3. Use a Peer-to-Peer Social Ticketing
One under-the-radar resource for buying tickets to sold-out events is CashorTrade.org, a website for ethically selling or trading tickets — you can’t sell tickets for over face value. The website uses a community-based model, directly connecting fans without any markup or fees.

As Steven Wandrey mentioned, “CoT isn’t verified but if someone has good rep ratings on there the chances are much higher than not that the tickets are legit.” That said, Stubhub doesn’t verify ticket sales either (but the buyer does have a credit card on file), and CashorTrade.org will assist you if any problems arise. Using CashorTrade.org can save you money compared to using the mighty corporate behemoth StubHub.

4. Randoms on Facebook
After all above resources have come up dry, try to find someone within a trusted Facebook group or message board. For example, if you’re looking for a Coachella ticket, you could look for help in a Coachella group on Facebook or hit up the Coachella community forum.

A word of advise from John Kim: “If buying on FB, make sure the person you’re buying from has a legit profile. Few friends and a private page are some things to watch out for. Also, check their recent postings and comments. If someone hasn’t posted on FB in 2 years or has zero comments on their status updates, you might want to be careful.”

5. Craigslist (If You Must)
Craigslist should be the last resort if you are buying. It’s equally as risky as buying at the venue. If you’re really worried, ask a ticket seller if it’s cool to meet them in front or near their house. Usually scammers won’t send unsuspecting buyers to their house. Also, if paying via PayPal, choose the “Items/Goods” option for extra protection.

And repeat after me: Hard tickets are safer than digital tickets, unless you’re doing a Ticketmaster transfer. Digital PDFs can be sold over and over again — first buyer to the venue wins.

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AT THE EVENT

6. Don’t Buy From a Scalper
Try to buy from an event-goer instead of a scalper. Paco Martini wrote, “Don’t buy from dudes buying & selling tickets. They are usually scalper suspects. Look for someone heading in to the same show, and ask people near by if they need a ticket if you have extras.”

In similar fashion, Ben Baity advised, “I mostly go around and say ‘I need a ticket, NOT A SCALPER, just wanna go to the show’ and POOF, someone comes along and deals me in. For big shows, like Springsteen etc, it is easy as pie. Nobody goes to shows without tickets anymore. Boom, tix.”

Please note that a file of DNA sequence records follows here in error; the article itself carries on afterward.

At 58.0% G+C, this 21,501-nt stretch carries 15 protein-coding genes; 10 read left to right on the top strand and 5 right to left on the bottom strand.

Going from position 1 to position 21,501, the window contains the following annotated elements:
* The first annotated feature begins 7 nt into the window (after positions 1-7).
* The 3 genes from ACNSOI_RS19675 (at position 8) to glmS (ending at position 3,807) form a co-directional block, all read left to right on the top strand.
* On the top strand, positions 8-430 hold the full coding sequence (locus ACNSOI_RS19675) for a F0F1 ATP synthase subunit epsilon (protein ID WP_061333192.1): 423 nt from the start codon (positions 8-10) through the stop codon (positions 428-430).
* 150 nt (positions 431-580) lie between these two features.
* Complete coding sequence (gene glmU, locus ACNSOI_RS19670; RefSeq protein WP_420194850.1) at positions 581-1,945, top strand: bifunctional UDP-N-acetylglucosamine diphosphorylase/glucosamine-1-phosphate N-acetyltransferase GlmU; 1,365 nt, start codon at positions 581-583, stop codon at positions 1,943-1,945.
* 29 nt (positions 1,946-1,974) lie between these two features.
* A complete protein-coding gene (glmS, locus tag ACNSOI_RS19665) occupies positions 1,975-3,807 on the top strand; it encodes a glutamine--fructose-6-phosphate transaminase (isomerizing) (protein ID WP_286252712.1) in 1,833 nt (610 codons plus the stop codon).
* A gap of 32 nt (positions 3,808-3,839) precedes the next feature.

Also Cassie Blaza L wrote, “When I do buy tickets off someone at the venue I gauge the persons’ validity by whether they look like they belong in that scene fashion and conversation wise. You can tell pretty quickly, at least in NYC, who the guys are that showed up outside exclusively to make money and leave. They aren’t dressed for a show, can’t name a song by the artist, don’t have friends with them, and generally don’t look like they belong.”

7. Check the Tickets
If buying from a scalper or show-goer, look at the tickets before you hand over your hard-earned cash. “Knowing what the ticket policy for an event is helps. Know how the tickets should look and what the event would consider an invalid ticket. Making sure all necessary barcodes are there and that none of them are repeating over multiple tickets.” [Christi Payeur]

Conor Boyland explains this concept in further detail: “What I usually do if I’m forced to buy a ticket on the street, is ask to see all of the tickets. check the numbercode (numbers above the barcode), if all of the numbers, or even a few pairs, match; they are fakes.” Also, know the the original cost of the ticket and be sure to check the one you’re buying to make sure it’s correct.

8. The First Key to Negotiation
Be willing to walk away. You have the leverage for non-sell outs and after an event starts, so don’t be afraid to negotiate. Is the event really sold out? Trust the person at the box office over a scalper.

9. Ask the Seller to Walk You to the Venue
Pete Mauch and Joel Hoffman both commented that you should ask the seller to walk with you to the venue entrance before buying. If they hesitate, keep that money in your pocket. Although, this is a slippery slope as it’s generally illegal to sell secondary tickets on venue property.

10. Let It Burn
This is pretty extreme but true. Ticketmaster tickets aren’t printed on normal paper, and if you light a small corner of a genuine ticket with a lighter or cigarette, it should turn black on the face but be completely unaffected on the back side. Also, Kevin Quandt pointed out that “most Ticketmaster tickets have a blueish layer of paper that is slightly visible, and that they are heat sensitive (also, best to not leave in hot car).”

Leave your sold-out ticket purchasing techniques below in the comments.

NEXT WEEK’S TOPIC: The Best Ever Songs with Finger Snaps
Make your voice heard at our social channels: Facebook // Twitter // Instagram
Your comment could be used for the Bam of the Week article next week.

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10 most important Political Protest Songs of the last 50 years

As President Obama looks ahead to four more years, let’s look at the 10 most important political protest songs of the last 50 years, from oldest to most recent. What did we miss? Leave a comment below.

(1963) Sam CookeA Change is Gonna Come

Upon hearing Bob Dylan’s “Blowin’ in the Wind” in 1963, Cooke was greatly moved that such a poignant song about racism in America could come from someone who was not black. (Source: The RS 500 Greatest Songs of All Time). This was an era of segregation, and Cooke was very popular with white audiences due to his hit “Twistin’ the Night Away,” so it took guts to create this song and perform it before the Civil Rights Movement had really begun.